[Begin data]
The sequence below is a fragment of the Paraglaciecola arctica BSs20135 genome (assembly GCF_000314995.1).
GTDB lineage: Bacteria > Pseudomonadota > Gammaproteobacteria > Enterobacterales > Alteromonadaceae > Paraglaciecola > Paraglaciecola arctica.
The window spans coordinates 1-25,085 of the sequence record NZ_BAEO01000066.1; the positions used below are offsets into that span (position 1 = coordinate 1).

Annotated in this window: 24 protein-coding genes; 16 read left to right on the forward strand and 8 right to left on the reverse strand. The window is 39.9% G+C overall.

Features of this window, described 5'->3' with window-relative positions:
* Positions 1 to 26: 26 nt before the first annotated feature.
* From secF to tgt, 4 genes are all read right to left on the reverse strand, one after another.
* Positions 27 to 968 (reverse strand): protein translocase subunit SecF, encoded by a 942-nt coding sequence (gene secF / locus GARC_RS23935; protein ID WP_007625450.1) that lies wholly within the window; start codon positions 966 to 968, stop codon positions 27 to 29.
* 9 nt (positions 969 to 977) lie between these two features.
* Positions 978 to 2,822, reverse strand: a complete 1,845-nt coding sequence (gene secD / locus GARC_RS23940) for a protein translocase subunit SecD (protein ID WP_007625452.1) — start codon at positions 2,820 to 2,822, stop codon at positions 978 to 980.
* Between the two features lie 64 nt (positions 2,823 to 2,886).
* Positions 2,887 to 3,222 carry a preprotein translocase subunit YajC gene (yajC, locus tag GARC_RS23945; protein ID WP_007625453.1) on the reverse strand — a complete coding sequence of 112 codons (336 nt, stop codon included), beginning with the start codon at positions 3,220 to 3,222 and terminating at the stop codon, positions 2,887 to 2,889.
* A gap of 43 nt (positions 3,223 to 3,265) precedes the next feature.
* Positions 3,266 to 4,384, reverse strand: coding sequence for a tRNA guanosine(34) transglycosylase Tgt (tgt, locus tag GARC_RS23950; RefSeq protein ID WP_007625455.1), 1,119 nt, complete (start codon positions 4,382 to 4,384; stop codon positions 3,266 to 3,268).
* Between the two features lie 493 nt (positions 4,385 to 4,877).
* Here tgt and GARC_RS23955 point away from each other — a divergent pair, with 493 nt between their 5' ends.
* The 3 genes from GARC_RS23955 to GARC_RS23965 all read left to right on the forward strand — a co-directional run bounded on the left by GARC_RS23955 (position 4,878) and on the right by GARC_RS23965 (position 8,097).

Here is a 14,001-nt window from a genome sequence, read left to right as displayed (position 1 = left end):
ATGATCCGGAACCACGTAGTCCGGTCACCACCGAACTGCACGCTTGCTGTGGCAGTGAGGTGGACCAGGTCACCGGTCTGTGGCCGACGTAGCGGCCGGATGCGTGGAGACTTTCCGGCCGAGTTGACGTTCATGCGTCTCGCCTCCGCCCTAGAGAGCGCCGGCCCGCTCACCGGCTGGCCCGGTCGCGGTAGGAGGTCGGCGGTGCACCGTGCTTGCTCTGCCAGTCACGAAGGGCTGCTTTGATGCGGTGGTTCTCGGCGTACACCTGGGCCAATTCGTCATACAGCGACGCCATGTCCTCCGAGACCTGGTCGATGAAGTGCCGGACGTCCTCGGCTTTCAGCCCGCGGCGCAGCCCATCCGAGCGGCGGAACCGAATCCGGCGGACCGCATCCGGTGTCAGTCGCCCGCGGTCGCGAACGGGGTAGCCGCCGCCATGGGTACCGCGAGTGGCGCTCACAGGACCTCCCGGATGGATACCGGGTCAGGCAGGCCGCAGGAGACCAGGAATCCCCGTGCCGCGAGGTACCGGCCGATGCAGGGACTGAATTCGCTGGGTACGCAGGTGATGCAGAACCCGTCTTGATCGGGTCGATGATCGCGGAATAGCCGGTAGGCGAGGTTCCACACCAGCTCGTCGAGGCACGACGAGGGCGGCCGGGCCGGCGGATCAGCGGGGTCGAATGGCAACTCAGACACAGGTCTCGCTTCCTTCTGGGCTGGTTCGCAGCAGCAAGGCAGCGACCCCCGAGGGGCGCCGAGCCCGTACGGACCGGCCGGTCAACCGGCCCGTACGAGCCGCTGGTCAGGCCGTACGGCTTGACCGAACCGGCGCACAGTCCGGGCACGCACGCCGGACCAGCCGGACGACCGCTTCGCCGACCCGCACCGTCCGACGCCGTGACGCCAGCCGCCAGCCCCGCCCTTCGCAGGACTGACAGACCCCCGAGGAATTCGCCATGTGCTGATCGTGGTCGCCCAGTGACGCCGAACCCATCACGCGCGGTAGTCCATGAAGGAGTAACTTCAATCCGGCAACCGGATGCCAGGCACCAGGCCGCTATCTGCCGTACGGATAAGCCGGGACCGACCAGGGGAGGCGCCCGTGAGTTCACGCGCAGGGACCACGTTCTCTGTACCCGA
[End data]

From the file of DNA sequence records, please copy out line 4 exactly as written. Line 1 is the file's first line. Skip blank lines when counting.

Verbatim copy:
Annotated in this window: 24 protein-coding genes; 16 read left to right on the forward strand and 8 right to left on the reverse strand. The window is 39.9% G+C overall.